Readers send me the darndest things:

  • Continuing our blogged quest for ways to measure creativity, Suzanne Aurilio says the solution is “peer and community-based assessments.” It actually sounds pretty fun — like science fair for creative projects. The process would be interactive and social, Aurilio writes:

    Think of rating systems on YouTube or in Amazon.com. What compels people to rate and post? With the same kind of mechanisms, (i.e. rating systems and comments) but with clearly spelled out guides for ratings, via rubrics, the task of measuring is spread across interested community members and peers. How is interest generated? When partnerships are local, family members, teachers, friends, pastors, etc are all made aware of the program and encouraged to participate.

    Also worth noting: Aurilio has the terrific title of “Assistant Director, People, Information and Communication Technologies” at San Diego State University.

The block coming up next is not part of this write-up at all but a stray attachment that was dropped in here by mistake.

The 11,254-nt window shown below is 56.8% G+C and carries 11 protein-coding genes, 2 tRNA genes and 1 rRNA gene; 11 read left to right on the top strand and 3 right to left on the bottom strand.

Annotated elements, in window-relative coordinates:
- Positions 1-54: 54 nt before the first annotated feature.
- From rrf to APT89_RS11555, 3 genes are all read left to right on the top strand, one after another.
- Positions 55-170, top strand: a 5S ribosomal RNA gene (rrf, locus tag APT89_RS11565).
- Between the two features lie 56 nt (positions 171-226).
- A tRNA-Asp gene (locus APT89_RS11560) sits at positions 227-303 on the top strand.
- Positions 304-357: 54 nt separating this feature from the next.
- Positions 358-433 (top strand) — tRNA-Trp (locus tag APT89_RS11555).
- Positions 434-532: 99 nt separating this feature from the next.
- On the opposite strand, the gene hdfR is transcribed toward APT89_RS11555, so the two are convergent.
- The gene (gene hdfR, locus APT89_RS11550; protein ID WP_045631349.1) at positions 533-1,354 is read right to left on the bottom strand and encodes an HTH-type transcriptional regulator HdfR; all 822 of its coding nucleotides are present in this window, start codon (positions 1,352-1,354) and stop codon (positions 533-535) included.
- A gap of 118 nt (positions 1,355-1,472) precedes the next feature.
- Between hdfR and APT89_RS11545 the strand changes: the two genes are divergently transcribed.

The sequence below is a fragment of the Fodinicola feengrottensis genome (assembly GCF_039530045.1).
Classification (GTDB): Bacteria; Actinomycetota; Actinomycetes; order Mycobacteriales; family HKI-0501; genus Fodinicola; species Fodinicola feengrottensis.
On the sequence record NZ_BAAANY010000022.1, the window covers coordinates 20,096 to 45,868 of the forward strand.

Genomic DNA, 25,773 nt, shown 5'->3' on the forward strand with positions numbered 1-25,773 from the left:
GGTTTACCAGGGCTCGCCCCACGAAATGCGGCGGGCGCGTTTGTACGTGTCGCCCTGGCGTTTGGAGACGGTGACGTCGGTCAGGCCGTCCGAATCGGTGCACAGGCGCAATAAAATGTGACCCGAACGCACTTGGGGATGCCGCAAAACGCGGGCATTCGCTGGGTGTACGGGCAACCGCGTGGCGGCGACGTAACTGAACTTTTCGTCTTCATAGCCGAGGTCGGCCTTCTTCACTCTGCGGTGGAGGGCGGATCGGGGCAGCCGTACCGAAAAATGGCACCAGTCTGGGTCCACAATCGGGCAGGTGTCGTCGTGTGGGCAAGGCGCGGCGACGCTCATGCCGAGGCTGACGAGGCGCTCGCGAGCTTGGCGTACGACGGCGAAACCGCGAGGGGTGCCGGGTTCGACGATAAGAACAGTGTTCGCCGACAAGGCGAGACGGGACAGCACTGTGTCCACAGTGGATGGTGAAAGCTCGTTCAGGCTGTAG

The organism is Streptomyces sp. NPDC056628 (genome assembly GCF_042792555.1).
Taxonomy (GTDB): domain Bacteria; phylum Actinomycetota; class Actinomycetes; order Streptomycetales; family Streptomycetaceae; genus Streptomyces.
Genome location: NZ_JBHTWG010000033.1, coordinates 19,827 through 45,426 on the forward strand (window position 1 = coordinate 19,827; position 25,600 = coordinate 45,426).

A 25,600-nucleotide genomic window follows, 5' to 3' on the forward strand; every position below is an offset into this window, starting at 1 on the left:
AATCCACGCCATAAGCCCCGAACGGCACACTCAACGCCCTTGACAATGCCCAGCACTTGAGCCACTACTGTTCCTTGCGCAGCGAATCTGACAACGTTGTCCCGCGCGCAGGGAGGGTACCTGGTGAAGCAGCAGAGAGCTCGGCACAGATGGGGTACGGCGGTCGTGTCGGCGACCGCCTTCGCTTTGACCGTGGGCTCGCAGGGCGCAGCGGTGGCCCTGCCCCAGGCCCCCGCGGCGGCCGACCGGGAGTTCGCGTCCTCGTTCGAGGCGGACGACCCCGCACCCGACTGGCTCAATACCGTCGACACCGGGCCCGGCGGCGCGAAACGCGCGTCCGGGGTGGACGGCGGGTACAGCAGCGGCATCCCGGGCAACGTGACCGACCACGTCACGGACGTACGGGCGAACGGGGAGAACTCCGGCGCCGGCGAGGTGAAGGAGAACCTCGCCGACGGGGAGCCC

• After reading about grade boosts for acing standardized tests in Grossmont, parent activist Sally Smith e-mailed me an article from the California Educator about a court case that forced Ceres Unified School District to backtrack on changing students’ grades when they excel on standardized tests. 

    One important difference here: Teachers at the Grossmont schools say they opted to offer the bonuses, while Ceres seems to have gotten in trouble for forcing teachers to do it schoolwide. But the case underscores some of the same discomfort that parents in Grossmont have had with the grade boosting policy, even as they recognize the challenge of motivating kids for the test.

  • And Bill Madigan, a teacher at Steele Canyon Charter, has more thoughts on why creativity and critical thinking is so important in the first place: 

    Medicine, journalism, law and the ever growing competition with China and India REQUIRE that we teach problem solving and resiliency. The Chinese are now redirecting their educational focus away from math and science (they already do much better than we as they only teach 16 central concepts in algebra and we teach 45) and more towards problem solving.

    He touted one Steele Canyon project: Building a concrete canoe to race against others. “The success of their project is the assessment of their creativity, both in product and process,” Madigan wrote.

— EMILY ALPERT

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